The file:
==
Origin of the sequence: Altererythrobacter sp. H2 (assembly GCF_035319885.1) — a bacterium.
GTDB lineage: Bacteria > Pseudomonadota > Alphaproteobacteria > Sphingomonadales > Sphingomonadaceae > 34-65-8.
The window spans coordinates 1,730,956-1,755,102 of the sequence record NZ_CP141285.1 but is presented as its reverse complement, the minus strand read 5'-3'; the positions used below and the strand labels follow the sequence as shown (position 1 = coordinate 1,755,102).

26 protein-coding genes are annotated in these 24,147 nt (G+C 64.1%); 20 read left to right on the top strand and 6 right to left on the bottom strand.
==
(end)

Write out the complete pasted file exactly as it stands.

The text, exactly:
Origin of the sequence: Altererythrobacter sp. H2 (assembly GCF_035319885.1) — a bacterium.
GTDB lineage: Bacteria > Pseudomonadota > Alphaproteobacteria > Sphingomonadales > Sphingomonadaceae > 34-65-8.
The window spans coordinates 1,730,956-1,755,102 of the sequence record NZ_CP141285.1 but is presented as its reverse complement, the minus strand read 5'-3'; the positions used below and the strand labels follow the sequence as shown (position 1 = coordinate 1,755,102).

26 protein-coding genes are annotated in these 24,147 nt (G+C 64.1%); 20 read left to right on the top strand and 6 right to left on the bottom strand.